M_bits = 30T_bits = 20m1, m2, t = small_hash_colision(M_bits, T_bits)print(m1, m2, t)print(small_hash(m1, T_bits) == small_hash(m2, T_bits))# Hash size: 1048576# Making a list of 1229 hashes# Probability of finding a collision is 0.513213460854798# Collision found!# b'!\xafB\xc5' b'4F\xb6w' b'\x01y\xf7'# True

While the above algorithm works to find a hash collision in time $O(\sqrt N )$, it also requires storing $O(\sqrt N )$hash values. As such, it represents a classic time-space tradeoff over the naive approach, which involves randomly selecting pairs of inputs until they hash to the same value. While the naive approach does not require any additional storage, it does have runtime $O(N )$.

However, there is a better approach combining the best of both worlds: constant storage requirements and $O(\sqrt N)$runtime. This approach is based on Pollard's Rho algorithm, which is better-known for its application to solving discrete logarithms. The core insight behind the algorithm is that by the Birthday Paradox, we expect to encounter a hash collision after trying $O(\sqrt N)$random inputs. However, it is possible to detect whether a collision has occurred without needing to store all of the inputs and hashes if the inputs are chosen in a clever way.

This is done by choosing the next input based on the hash of the previous input, according to the following sequence:

$x_0 = g(seed) \\
x_1 = g(H(x_0)) \\
x_2 = g(H(x_1)) \\
\dots \\
x_{n+1} = g(H(x_n)) \\$

Where $H:\mathcal{M} \longrightarrow \mathcal{T}$ is our hash function and $g: \mathcal{T} \longrightarrow \mathcal{M}$ is a "sufficiently random" function which takes a hash value and produces a new. We define the composition of the functions to be$f = H \circ g : \mathcal{T} \longrightarrow \mathcal{T}$.

# TODO:# have the two hash functions used in this chapter be the samefrom Crypto.Hash import SHA256from Crypto.Util.number import bytes_to_long, long_to_bytesfrom tqdm.autonotebook import tqdm# bits in hash outputn = 30# Hdef my_hash(x):x = bytes(x, 'ascii')h = SHA256.new()h.update(x)y = h.digest()y = bytes_to_long(y)y = y % (1<<n)y = int(y)return y# gdef get_message(r):x = "Crypto{" + str(r) + "}"return x# fdef f(r):return my_hash(get_message(r))

By the Birthday Paradox, we expect that the sequence will have a collision (where $x_i = x_j$ for two distinct values $i,j$) after $O(\sqrt N)$values. But once this occurs, then the sequence will begin to cycle, because $x_{i+1} = g(H(x_i)) = g(H(x_j)) = x_{j+1}$.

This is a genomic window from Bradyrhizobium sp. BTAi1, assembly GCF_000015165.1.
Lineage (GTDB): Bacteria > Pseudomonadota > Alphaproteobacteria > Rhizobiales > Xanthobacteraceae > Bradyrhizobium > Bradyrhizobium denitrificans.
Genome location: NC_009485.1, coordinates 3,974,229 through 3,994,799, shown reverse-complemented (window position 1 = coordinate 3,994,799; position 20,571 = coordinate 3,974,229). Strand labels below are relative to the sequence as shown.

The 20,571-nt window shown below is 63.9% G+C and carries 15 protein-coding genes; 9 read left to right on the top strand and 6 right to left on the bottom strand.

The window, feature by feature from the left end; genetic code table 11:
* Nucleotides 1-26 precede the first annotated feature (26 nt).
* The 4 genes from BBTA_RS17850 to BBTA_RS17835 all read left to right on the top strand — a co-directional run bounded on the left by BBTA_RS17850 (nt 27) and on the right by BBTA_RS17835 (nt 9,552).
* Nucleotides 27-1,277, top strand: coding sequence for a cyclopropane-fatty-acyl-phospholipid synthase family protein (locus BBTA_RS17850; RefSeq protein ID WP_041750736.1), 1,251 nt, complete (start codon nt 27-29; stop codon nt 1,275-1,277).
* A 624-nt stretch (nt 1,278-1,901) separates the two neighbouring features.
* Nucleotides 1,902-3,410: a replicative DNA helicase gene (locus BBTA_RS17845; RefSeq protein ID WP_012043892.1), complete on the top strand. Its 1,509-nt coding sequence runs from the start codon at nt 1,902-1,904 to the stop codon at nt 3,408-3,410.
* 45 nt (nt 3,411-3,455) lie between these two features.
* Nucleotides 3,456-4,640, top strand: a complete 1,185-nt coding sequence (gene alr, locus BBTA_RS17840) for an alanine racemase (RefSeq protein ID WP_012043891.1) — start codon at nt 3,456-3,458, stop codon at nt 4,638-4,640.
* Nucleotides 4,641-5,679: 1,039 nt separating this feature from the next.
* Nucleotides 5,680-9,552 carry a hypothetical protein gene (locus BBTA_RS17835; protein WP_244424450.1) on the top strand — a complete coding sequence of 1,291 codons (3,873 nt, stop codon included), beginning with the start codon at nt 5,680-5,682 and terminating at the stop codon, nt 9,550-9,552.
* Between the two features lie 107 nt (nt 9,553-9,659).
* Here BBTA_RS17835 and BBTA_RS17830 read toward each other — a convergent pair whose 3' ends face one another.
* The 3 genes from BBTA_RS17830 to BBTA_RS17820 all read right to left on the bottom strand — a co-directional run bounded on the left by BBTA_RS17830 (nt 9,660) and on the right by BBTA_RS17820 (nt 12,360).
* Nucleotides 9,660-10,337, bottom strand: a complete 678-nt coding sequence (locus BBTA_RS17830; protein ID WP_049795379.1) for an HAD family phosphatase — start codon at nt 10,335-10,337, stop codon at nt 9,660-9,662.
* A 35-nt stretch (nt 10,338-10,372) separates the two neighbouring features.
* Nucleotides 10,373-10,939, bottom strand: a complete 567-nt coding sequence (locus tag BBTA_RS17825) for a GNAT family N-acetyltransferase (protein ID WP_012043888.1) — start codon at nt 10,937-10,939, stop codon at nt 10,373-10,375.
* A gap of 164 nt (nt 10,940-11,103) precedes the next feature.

Therefore, we can detect that a collision has occurred by using standard cycle-detection algorithms, such as Floyd's tortoise and hare!

And finally, we can locate the first place in the sequence where the collision occurred, which will let us determine what the colliding inputs to the hash function are. This is done by determining how many iterations apart the colliding inputs are, and then stepping together one iteration at a time until the collision occurs.

For Floyd's tortoise and hare, this is done by noting that when we found our collision after $n$ iterations, we were comparing $H(x_{n}) = H(x_{2 n})$. And because the sequence is cyclic, if the first colliding input is $x_i$, then it collides with$H(x_{i}) = H(x_{i+n})$. So we define the new sequence $y_i = x_{n+i}$, and step through the $x_i$ and $y_i$ sequences together until we find our collision!

This is implemented in the following code snippet.

"""initializationThis routine will find a hash collision in sqrt time with constant space."""seed = 0x0 = get_message(seed)x = x0y = f(x)"""detect collisionusing Floyd / tortoise and hare cycle finding algorithmexpected number of iterations is ~ sqrt(pi/2) * 2^(n/2),we run for up to 4 * 2^(n/2) iterations"""for i in tqdm(range(4 << (n//2))):if f(x) == f(y):breakx = f(x)y = f(y)y = f(y)"""locate collision"""x = x0y = f(y)for j in tqdm(range(i)):if f(x) == f(y):breakx = f(x)y = f(y)m1 = get_message(x)m2 = get_message(y)assert my_hash(m1) == f(x)assert my_hash(m2) == f(y)print("[+] seeds for messages: {}, {}".format(x, y))print("[+] messages: {}, {}".format(m1, m2))print("[+] collided hashes of messages: {}, {}".format(my_hash(m1), my_hash(m2)))# 31% 40391/131072 [00:03<00:08, 10666.20it/s]# 30% 12032/40391 [00:00<00:02, 13112.15it/s]## [+] seeds for messages: 404842900, 254017312# [+] messages: Crypto{404842900}, Crypto{254017312}# [+] collided hashes of messages: 1022927209, 1022927209

Finally, there is a third algorithm for finding hash collisions in $O(\sqrt N)$time, namely the van Oorschot-Wiener algorithm based on Distinguished Points. While it does have additional storage requirements over Pollard's Rho, the main advantage of this algorithm is that it parallelizes extremely well, achieving $O(\frac{\sqrt N}{m})$runtime when run on $m$ processors.

https://en.wikipedia.org/wiki/Birthday_problem - wiki entry

https://en.wikipedia.org/wiki/Birthday_attack - wiki entry

https://www.youtube.com/watch?v=ofTb57aZHZs - vsauce2 video